• John Earls

The Runout Grooves with John Earls: Black Honey interview and previewing Lana Del Rey

Each fortnight, leading music journalist John Earls goes deep on new releases, examines the latest vinyl issues and talks to the makers of the best new albums.


STAR PLAYERS: Talking to the makers of the best new albums

This week: Black Honey

If Black Honey's self-titled album was one of the tautest, most full-on debuts of recent times, their second record Written & Directed is even more remarkable.

In just 31 minutes, the Brighton gang serve up fired-up scuzz rock, grunge romance, indie bangers, trap-influenced pop and acoustic dramas. It's tied together by a wildness that suggests Black Honey are yearning for moshpits more than most.

Singer Izzy B Philips tells The Runout Grooves how illegal moshing, keeping it together in lockdown and her entry-level synesthesia helped shape a classic cinematic sequel.


You pack a lot of flavours into Written & Directed's 31 minutes. Was it always the intention to make such a varied album?

We didn’t want to shy away from getting the complexities and contradictions of my personality into the album. I’m vulnerable but also really fierce, I can be introverted… I wanted all those sides to relate to the way I feel inside. Women are affected by society's monochrome portrayals of having to be a sex icon or a punk, where there's no scale. I wanted to make sure I showed my complexity. The fact it’s 31 minutes? I hadn't thought about it, but I love Best Ofs, so maybe it’s a good thing.


How much is the heavier sound influenced by touring your first album?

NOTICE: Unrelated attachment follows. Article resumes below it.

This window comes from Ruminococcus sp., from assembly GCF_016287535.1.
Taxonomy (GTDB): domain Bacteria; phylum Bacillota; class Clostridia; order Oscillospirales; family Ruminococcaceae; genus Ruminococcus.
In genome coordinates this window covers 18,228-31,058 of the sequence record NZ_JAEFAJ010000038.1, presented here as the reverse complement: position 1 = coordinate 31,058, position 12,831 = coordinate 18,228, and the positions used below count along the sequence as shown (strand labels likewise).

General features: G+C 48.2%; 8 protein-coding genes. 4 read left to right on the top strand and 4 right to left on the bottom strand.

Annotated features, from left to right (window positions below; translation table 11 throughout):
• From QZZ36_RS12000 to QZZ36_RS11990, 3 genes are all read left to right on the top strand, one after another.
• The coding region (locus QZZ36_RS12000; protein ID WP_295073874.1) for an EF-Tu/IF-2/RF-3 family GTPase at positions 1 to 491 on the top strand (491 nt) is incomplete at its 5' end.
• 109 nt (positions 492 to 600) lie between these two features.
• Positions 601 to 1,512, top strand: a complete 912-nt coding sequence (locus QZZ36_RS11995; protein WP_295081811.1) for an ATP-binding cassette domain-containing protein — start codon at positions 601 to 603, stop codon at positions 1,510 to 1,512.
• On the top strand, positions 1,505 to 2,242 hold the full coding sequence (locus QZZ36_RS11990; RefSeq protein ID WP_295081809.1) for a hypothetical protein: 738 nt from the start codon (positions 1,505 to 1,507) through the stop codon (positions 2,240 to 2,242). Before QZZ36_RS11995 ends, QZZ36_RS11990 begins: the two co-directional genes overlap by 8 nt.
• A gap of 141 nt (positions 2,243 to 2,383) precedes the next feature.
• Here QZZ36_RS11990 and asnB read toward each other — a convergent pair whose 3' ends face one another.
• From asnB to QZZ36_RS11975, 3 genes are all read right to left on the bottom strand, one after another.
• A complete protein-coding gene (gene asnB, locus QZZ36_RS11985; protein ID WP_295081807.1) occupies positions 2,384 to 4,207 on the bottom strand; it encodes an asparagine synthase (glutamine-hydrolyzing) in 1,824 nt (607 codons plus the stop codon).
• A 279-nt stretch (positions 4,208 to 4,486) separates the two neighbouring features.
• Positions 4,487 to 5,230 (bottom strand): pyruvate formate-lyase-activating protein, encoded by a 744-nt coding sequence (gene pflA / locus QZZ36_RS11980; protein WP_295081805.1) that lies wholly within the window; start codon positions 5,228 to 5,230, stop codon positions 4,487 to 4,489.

Being heavy is what we connect with most. We wanted to go back more to a heavy rock sound. That felt really good. As soon as we started the album, we thought “We’re onto a winner here.” From there, it was seeing how songs like Beaches and Disinfect could sit on the same record. We’ve made it work, and those songs are cousins rather than brothers.

Our first album was really trap and modern but, when we toured it, that sometimes made songs sound smaller. I was thinking “I want the drums to be wide and open for the next record” and I wanted to at least be able to jump about and dance to every song. We’ve got a crowd of fierce fans who want to cut loose, so we wanted something for them to really go hard in. Ironically, of course, moshes are now illegal.


With a title like Written & Directed, just how visual is your songwriting?

I see visuals as the songs are written. The way music accompanies your life makes it a cinematic experience, like when you're on the bus it’s part of your journey. I am a very visual person, and I have entry-level synesthesia. When I see some things, my ears suddenly spark sounds. When I orgasm, I have little movies that play in my head, which is apparently connected to synesthesia. I thought everyone had it. I only realised it was a condition when I read about people talking about being able to hear colours.

How hard has it been not to play live during the pandemic?

There's a feeling of having the rug ripped out from under your feet. Everything I’ve worked hard on and built my own self-value for, everything I believe in and love doing, has completely been taken away. Part of me still doesn’t know if I’ll be able to go back into it. Part of my brain thinks “Do I still know how to perform?” Once we get back in the studio, I’m sure I’ll be able to visualise it more. But, when you’re not playing in the room together, it’s so hard. I’d played in a room with this band every week since I was 17.


Has the fact you've not buckled brought the band even closer together?

I feel more resilient now. There were so many opportunities when we could have thrown it all in. I'm proud we haven't, it's a sign we love what we do. Having this time to reflect makes me want to come back even harder. No-one will be backstage moaning about anything anymore. The beer being warm will never be a concern again.

Written & Directed is out on March 19. Order it here